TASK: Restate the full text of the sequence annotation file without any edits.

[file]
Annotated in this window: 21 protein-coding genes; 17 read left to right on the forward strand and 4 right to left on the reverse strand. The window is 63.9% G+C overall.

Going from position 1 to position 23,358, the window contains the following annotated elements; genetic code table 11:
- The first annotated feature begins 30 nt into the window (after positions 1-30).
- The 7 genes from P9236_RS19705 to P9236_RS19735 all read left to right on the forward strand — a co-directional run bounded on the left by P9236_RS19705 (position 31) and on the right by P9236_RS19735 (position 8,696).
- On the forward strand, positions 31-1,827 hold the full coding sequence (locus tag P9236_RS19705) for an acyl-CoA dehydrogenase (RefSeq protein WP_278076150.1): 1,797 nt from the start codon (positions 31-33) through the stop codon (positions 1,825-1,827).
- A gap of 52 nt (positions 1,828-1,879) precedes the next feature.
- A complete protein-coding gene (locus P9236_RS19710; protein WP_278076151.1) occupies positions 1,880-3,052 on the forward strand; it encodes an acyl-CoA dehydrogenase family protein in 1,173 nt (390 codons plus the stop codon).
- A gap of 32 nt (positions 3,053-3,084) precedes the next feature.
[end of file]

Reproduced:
Annotated in this window: 21 protein-coding genes; 17 read left to right on the forward strand and 4 right to left on the reverse strand. The window is 63.9% G+C overall.

Going from position 1 to position 23,358, the window contains the following annotated elements; genetic code table 11:
- The first annotated feature begins 30 nt into the window (after positions 1-30).
- The 7 genes from P9236_RS19705 to P9236_RS19735 all read left to right on the forward strand — a co-directional run bounded on the left by P9236_RS19705 (position 31) and on the right by P9236_RS19735 (position 8,696).
- On the forward strand, positions 31-1,827 hold the full coding sequence (locus tag P9236_RS19705) for an acyl-CoA dehydrogenase (RefSeq protein WP_278076150.1): 1,797 nt from the start codon (positions 31-33) through the stop codon (positions 1,825-1,827).
- A gap of 52 nt (positions 1,828-1,879) precedes the next feature.
- A complete protein-coding gene (locus P9236_RS19710; protein WP_278076151.1) occupies positions 1,880-3,052 on the forward strand; it encodes an acyl-CoA dehydrogenase family protein in 1,173 nt (390 codons plus the stop codon).
- A gap of 32 nt (positions 3,053-3,084) precedes the next feature.